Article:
It’s a classic David and Goliath story, except there are 90,000 Davids and they all have stings. On the African plains, the whistling-thorn acacia tree protects itself against the mightiest of savannah animals - elephants - by recruiting some of the tiniest – ants. Elephants are strong enough to bulldoze entire trees and you might think that there can be no defence against such brute strength. But an elephant’s large size and tough hide afford little protection from a mass attack by tiny ants. These defenders can bite and sting the thinnest layers of skin, the eyes, and even the inside of the sensitive trunk. Jacob Goheen and Todd Palmer from Kenya’s Mpala Research Centre have found that ants are such a potent deterrent that their presence on a tree is enough to put off an elephant. African plants have many defences against elephants. Some try to match them for strength by developing thick buttresses. Others rely on physical defences like thorns and poisons. Yet others abandon the fight and concentrate on being able to re-grow quickly. None of these measures is foolproof; despite these efforts, elephants frequently damage trees, severely and sometimes fatally. The whistling thorn acacia (Acacia drepanolobium) is a striking exception. Even in the heart of elephant country, it’s rarely touched and can grow in dense forests. It’s no coincidence that the whistling thorn has a partnership with ants. It provides them with homes in the form of swollen thorns, and food in the form of nectar. In return, the ants attack any invaders, regardless of their size.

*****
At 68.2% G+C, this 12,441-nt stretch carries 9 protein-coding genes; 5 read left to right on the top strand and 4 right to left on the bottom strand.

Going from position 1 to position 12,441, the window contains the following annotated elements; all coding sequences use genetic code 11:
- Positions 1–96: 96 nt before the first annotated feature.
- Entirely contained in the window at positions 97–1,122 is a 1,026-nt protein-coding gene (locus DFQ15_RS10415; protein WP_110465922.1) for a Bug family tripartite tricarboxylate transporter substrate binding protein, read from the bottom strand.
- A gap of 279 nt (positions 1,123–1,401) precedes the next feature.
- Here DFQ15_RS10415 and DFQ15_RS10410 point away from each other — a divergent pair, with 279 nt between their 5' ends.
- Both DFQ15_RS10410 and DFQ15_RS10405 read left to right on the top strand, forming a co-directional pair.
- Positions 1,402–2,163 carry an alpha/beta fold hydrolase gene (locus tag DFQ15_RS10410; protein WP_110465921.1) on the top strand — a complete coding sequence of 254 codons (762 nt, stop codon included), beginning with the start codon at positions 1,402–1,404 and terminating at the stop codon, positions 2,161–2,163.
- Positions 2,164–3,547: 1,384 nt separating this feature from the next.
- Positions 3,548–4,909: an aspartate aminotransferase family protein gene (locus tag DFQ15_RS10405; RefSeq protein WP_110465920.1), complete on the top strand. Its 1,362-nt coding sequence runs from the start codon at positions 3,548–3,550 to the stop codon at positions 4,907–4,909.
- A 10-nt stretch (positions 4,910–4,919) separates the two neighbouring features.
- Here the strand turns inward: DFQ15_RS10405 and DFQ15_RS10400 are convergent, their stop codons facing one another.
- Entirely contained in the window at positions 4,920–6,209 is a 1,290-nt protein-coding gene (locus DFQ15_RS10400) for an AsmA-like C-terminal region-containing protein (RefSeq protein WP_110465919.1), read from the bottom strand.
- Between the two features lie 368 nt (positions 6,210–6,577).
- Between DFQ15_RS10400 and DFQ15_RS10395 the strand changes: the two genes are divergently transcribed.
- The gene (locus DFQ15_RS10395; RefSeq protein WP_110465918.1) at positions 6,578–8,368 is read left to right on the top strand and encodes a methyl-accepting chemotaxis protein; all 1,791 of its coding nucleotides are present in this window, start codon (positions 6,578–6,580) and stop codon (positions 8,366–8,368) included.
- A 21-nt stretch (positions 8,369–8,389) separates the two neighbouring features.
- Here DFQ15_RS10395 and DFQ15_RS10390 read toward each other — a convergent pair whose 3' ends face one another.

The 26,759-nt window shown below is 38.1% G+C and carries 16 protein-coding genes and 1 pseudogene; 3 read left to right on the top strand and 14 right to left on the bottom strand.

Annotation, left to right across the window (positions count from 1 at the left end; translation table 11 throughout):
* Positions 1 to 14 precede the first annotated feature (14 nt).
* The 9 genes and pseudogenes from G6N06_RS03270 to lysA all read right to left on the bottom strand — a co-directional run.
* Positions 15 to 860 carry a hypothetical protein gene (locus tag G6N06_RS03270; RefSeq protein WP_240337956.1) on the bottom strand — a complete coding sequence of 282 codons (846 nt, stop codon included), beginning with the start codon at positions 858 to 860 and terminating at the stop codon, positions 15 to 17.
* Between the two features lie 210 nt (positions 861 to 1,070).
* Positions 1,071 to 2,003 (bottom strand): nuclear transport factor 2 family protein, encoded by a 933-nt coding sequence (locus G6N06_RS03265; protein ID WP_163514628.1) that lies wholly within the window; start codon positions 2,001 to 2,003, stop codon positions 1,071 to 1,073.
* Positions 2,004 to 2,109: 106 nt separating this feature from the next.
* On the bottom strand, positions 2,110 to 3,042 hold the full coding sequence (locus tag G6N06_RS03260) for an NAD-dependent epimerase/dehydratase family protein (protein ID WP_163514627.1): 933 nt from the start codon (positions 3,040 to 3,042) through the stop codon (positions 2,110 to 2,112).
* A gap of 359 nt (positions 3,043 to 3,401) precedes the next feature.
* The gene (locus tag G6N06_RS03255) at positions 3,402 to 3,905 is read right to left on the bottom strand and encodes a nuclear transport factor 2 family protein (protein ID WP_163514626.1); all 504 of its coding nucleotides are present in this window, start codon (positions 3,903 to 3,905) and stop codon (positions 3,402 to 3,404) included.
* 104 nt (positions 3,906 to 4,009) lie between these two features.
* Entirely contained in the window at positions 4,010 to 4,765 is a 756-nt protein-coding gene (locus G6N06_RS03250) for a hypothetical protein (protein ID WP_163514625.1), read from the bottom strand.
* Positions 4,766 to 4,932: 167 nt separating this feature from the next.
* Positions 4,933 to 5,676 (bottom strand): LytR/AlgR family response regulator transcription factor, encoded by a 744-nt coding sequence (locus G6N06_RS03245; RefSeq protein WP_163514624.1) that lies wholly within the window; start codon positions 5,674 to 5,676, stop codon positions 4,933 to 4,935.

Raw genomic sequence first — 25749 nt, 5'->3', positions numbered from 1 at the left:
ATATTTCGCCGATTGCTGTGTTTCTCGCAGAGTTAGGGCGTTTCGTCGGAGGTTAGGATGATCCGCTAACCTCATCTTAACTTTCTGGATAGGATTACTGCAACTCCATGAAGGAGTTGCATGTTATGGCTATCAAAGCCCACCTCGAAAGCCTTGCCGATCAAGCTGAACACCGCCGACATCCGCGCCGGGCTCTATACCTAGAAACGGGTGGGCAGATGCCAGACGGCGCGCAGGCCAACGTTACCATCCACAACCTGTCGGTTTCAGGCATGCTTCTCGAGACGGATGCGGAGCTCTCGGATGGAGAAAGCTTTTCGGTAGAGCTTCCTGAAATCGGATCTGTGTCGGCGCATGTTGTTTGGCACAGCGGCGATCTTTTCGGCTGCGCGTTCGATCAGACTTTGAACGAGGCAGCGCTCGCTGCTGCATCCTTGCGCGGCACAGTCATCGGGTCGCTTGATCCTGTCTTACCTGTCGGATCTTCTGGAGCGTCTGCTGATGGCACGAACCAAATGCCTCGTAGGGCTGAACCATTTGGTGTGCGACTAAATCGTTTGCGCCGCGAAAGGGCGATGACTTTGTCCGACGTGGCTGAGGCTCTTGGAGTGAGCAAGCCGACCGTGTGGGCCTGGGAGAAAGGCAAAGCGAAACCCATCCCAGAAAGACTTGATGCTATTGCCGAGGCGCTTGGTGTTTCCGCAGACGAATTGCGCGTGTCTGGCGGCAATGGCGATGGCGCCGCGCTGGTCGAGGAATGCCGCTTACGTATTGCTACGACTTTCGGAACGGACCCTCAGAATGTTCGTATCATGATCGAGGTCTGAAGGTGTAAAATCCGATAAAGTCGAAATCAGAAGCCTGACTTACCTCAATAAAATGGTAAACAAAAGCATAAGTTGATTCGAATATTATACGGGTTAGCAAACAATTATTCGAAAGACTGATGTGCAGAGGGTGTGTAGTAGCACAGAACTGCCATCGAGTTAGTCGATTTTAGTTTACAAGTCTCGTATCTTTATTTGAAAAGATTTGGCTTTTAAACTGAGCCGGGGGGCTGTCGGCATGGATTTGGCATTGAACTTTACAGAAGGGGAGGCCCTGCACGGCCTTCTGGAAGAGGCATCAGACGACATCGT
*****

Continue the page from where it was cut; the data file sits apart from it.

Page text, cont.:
Goheen and Palmer found that six young elephants were happy to feed on branches from either the whistling-thorn acacia or a related species – the blackthorn – if they didn’t have any ants. If ants were about, the elephants avoided both types of branch. These results showed that there’s nothing about the whistling-thorn that’s inherently off-putting to elephants; it’s the ants that make the tree a no-go zone. In fact, elephants seem to have a general weakness for stinging insects. A few years ago, Lucy King from the University of Oxford showed that recordings of angrily buzzing bees were enough to drive away resting herds. King suggested that villagers could use strategically placed hives to ward off marauding pachyderms in the same way that whistling-thorns rely on ants. To see if the ants could actually protect trees in the wild, Goheen and Palmer systematically inundated hundreds of acacias with smoke to drive away their resident ants. Once the trees had been denuded, the duo put sticky tape around their bases to prevent the ants from returning. A year later, the ant-less trees were far more likely to bear the signs of elephant-inflicted injuries than trees that still had their bodyguards. Over a long period of time, these small differences can lead to substantial changes in the African landscape. Goheen and Palmer showed this by focusing on an area of Kenya’s Laikapa plateau, where elephants had become five times more common between 1992 and 2002. During that time, the duo had set up big electrified fences to keep out large plant-eaters, as part of a long-term study into the effect of Africa’s grazers. They found that whistling-thorn cover stayed the same both inside and outside of the “exclosures”. In contrast, related acacias without the protection of ants became far less common outside the protected areas. It is extraordinary to think that these tiny insects can decide the fates of entire forests, at the hands of the savannah’s largest animal. I took this video in Sabi Sands National Park in South Africa. Reference: Current Biology http://dx.doi.org/10.1016/j.cub.2010.08.015Images: Ants by Pharoah Han; elephants by me. More on elephants:
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